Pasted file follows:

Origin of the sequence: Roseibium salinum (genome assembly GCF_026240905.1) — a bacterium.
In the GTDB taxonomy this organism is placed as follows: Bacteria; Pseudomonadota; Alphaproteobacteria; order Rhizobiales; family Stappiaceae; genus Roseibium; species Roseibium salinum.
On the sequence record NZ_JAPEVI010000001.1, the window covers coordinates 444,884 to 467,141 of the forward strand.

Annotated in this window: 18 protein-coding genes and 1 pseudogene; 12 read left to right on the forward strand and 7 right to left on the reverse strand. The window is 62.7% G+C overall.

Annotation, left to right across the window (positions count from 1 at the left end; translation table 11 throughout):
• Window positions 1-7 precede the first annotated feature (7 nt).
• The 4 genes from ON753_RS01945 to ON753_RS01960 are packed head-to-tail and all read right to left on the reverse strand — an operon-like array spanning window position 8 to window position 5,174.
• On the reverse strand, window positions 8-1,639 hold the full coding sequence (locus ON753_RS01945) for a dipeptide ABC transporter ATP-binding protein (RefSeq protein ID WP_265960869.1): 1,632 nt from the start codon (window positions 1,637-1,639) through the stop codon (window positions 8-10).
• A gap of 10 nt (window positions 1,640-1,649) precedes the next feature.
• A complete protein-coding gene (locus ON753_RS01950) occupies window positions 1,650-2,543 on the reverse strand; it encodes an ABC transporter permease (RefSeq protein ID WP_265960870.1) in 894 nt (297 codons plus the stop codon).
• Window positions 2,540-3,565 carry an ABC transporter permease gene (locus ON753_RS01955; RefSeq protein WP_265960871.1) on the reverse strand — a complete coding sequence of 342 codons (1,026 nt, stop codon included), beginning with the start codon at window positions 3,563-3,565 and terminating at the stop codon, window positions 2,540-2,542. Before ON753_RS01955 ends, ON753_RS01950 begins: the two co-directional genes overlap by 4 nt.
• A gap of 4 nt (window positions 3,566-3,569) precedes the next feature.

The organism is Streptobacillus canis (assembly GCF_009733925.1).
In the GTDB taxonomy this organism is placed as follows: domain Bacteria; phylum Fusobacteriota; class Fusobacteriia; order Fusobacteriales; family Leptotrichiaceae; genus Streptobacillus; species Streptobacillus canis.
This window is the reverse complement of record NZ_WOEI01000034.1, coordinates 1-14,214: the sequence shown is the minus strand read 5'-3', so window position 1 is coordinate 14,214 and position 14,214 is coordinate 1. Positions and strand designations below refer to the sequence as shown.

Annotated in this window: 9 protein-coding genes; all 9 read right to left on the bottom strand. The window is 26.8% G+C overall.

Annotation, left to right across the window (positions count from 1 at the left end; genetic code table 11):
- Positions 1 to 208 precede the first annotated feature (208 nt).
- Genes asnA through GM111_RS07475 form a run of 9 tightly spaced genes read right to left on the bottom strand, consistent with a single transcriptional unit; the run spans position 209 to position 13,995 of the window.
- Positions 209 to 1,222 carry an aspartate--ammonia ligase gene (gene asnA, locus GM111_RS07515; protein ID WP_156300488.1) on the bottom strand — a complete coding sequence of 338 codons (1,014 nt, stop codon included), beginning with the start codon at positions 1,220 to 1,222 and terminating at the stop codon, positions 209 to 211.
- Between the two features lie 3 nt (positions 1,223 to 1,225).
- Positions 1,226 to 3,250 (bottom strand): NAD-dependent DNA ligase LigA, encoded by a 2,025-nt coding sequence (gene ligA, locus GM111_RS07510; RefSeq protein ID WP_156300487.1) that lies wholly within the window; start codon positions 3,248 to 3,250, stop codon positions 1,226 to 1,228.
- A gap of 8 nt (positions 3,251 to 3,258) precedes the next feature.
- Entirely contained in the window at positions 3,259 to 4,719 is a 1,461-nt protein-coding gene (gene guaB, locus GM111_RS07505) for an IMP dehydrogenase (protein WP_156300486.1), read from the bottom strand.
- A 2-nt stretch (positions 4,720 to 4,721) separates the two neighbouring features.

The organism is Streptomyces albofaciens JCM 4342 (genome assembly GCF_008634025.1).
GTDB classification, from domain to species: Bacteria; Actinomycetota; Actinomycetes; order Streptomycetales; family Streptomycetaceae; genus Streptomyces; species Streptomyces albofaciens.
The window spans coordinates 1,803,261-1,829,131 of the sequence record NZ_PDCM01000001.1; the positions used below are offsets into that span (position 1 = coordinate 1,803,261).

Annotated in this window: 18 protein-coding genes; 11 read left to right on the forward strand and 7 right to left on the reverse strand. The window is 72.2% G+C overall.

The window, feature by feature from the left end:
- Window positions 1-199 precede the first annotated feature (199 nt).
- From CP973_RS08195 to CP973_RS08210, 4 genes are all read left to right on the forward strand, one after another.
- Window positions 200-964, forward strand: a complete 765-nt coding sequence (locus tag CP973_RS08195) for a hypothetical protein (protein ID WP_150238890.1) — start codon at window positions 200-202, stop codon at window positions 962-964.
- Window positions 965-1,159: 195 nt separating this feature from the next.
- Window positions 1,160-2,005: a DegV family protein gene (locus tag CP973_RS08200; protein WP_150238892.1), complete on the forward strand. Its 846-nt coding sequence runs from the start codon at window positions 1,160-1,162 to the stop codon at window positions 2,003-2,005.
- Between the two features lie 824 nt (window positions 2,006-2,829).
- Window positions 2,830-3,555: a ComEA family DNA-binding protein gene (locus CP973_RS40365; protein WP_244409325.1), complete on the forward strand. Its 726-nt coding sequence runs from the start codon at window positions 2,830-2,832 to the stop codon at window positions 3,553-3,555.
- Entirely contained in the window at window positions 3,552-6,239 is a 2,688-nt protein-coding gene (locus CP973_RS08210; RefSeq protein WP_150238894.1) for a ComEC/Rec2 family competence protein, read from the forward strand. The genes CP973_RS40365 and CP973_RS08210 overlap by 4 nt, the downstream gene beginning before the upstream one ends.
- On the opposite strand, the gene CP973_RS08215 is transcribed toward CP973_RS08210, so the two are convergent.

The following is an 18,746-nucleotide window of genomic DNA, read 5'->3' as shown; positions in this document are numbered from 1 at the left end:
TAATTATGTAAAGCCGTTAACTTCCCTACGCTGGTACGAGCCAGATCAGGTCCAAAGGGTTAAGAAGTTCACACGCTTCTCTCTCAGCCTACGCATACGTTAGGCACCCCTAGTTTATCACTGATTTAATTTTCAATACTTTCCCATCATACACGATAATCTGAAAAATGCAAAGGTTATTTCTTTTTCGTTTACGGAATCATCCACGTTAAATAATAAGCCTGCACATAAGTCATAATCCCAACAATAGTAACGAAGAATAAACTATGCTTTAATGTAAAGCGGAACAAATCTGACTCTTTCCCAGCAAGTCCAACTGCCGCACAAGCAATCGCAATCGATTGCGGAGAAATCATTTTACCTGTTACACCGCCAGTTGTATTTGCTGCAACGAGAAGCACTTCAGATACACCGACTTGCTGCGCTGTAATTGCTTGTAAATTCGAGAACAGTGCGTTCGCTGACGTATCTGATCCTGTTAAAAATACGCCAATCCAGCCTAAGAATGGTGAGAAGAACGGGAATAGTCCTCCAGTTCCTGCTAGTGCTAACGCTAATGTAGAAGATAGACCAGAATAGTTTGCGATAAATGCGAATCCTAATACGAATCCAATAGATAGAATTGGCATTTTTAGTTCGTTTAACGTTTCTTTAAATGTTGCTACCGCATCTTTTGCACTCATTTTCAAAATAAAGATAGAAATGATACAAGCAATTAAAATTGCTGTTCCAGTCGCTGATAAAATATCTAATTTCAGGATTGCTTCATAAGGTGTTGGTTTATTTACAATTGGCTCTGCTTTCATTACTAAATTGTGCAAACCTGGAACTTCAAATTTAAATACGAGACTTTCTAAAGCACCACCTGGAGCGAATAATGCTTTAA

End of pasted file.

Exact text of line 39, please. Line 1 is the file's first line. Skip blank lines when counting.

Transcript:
- On the opposite strand, the gene CP973_RS08215 is transcribed toward CP973_RS08210, so the two are convergent.